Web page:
Constructive trust is very essential in advocacy for equity. First constructive trust creates impartial proprietary interest. For some to seek remedy in reference to constructive trust there must have been interest by the defendant on the property. This portrayed in the case Westdeutsche Landesbank Girozentrade v Islington LBC [1996] AC 669 and also this case points out that so as to rely on this doctrine one there must a well defined property which the defendant is in possession.

Constructive trust is of very high significant in creation equitable trust. Constructive trust creates impartial proprietary interest in order to benefit particular beneficiaries who have interest on properties. However the doctrine in creation of trust it must originate from areal property but an abstract property. This ability of this trust to spawn proprietary interest is much significant to a number of land owners. Since it offers an avenue in which one can share benefits arising from ownership even if there no formal declaration made before. Apart from creation of equitable interest constructive trust, protects interest of equitable arising from a trust that already existed. However, if the a property ownership pass to a third party who acquires the property in good faith and for a consideration then the third doest not hold the property in trust of the beneficiary but if the party knowledge of a trust that existed or had not paid in consideration while acquiring the property then the preexisting trust is still in force.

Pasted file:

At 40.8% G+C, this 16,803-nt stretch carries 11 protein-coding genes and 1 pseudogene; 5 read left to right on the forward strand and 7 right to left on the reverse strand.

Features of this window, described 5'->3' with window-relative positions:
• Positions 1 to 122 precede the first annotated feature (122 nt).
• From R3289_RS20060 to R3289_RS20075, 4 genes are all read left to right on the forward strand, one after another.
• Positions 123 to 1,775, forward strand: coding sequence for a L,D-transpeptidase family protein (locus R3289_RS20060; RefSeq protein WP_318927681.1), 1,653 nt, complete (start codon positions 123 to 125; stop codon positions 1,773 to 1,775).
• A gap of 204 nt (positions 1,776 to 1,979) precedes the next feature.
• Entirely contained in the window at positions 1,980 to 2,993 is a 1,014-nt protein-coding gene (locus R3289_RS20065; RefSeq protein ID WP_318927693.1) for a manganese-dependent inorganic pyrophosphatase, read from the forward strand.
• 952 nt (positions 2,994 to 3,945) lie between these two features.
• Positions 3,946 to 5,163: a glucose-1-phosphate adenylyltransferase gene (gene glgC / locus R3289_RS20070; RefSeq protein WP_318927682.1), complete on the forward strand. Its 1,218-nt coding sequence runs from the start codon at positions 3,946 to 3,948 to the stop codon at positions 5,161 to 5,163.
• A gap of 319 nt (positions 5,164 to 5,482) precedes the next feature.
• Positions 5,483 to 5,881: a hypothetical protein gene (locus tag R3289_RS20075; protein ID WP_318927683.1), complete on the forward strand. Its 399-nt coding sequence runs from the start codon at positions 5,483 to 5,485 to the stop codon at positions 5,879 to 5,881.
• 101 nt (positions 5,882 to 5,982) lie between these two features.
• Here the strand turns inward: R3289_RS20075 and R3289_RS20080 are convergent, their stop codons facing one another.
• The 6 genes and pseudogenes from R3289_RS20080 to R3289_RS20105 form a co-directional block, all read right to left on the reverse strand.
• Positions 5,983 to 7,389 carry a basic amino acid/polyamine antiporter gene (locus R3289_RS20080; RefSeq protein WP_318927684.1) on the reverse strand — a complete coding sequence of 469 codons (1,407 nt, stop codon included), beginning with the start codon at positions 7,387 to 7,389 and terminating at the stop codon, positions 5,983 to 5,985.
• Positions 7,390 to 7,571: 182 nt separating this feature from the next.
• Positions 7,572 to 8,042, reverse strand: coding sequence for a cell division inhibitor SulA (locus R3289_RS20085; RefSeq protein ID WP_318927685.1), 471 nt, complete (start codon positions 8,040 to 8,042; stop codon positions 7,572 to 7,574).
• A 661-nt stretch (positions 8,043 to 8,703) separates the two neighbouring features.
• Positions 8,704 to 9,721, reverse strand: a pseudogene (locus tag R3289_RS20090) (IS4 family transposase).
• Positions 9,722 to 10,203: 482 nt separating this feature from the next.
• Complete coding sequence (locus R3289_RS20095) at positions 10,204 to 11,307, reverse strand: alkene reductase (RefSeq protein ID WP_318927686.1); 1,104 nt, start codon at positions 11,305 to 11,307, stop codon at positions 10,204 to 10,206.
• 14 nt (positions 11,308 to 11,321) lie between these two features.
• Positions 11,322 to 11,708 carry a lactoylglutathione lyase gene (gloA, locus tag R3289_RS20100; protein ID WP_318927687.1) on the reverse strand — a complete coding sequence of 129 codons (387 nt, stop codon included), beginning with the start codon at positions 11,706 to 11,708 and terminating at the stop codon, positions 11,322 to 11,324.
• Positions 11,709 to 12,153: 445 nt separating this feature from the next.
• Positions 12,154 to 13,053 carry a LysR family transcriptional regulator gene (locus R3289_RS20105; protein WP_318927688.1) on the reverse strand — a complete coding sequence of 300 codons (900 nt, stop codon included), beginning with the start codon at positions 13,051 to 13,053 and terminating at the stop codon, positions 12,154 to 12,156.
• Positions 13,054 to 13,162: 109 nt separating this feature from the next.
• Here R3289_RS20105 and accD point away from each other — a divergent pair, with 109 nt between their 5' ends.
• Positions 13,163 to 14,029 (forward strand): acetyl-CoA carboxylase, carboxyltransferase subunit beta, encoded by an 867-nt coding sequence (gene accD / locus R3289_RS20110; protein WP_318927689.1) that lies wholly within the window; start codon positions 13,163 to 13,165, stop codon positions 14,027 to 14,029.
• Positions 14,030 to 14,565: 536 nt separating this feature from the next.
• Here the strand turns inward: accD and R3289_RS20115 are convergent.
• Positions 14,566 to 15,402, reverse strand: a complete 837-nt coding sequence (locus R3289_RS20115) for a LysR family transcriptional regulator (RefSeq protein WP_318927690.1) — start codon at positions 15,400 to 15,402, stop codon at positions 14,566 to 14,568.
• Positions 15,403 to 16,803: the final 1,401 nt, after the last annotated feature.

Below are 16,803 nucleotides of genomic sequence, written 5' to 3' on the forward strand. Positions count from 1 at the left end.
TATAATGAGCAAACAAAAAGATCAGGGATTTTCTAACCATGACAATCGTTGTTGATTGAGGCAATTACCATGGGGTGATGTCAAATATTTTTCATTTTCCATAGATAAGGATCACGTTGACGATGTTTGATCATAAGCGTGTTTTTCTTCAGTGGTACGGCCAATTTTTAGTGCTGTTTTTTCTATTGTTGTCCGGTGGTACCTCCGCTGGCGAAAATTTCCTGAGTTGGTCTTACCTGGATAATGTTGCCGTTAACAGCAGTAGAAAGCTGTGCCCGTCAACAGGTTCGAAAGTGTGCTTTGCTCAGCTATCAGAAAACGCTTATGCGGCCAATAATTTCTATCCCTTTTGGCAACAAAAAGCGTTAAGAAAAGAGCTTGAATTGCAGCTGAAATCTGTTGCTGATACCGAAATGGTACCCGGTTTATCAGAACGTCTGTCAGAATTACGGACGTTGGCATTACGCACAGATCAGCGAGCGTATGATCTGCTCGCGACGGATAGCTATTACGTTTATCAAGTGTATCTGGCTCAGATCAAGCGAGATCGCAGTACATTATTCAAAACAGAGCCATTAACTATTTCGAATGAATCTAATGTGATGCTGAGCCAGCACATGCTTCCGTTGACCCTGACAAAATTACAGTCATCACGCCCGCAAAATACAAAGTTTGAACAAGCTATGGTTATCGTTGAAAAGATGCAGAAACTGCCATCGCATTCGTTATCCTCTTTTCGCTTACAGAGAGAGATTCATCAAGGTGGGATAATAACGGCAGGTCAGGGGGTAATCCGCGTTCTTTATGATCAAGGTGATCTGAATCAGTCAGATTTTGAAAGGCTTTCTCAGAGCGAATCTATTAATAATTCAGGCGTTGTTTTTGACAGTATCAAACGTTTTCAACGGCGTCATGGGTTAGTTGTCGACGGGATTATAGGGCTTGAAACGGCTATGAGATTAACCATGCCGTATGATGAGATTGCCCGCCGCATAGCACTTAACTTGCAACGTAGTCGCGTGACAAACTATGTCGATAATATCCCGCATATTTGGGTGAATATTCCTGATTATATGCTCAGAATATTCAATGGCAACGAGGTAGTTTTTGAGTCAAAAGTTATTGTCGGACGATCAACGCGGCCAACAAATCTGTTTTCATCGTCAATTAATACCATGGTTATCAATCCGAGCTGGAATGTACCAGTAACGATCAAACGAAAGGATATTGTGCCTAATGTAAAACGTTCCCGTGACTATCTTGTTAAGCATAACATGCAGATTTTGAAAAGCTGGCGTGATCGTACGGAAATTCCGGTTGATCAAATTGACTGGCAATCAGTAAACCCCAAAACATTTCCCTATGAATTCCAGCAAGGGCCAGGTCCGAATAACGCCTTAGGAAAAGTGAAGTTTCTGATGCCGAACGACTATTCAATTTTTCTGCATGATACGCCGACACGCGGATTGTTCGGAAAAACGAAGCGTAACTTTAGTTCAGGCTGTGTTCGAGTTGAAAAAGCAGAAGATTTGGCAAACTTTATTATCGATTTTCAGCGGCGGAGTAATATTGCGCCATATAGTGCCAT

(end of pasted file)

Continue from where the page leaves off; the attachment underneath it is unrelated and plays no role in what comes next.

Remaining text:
Constructive trust has become increasingly popular where properties have been misappropriated from their real owners. Even if a misappropriated property was not under a trust they can be deemed to be under constructive trust if a person acting in fiduciary rapport to the real owner misappropriates the propertyas illustrated Agip (Africa) v. Jackson [1991] Ch 547, or in the circumstance there was circumstance that outlined the relationship between the owner and the recipient that generated a fiduciary relationshipas outlined in the case Chase Manhattan Bank N A v Israeli-British Bank (London) Ltd [1981] Ch105.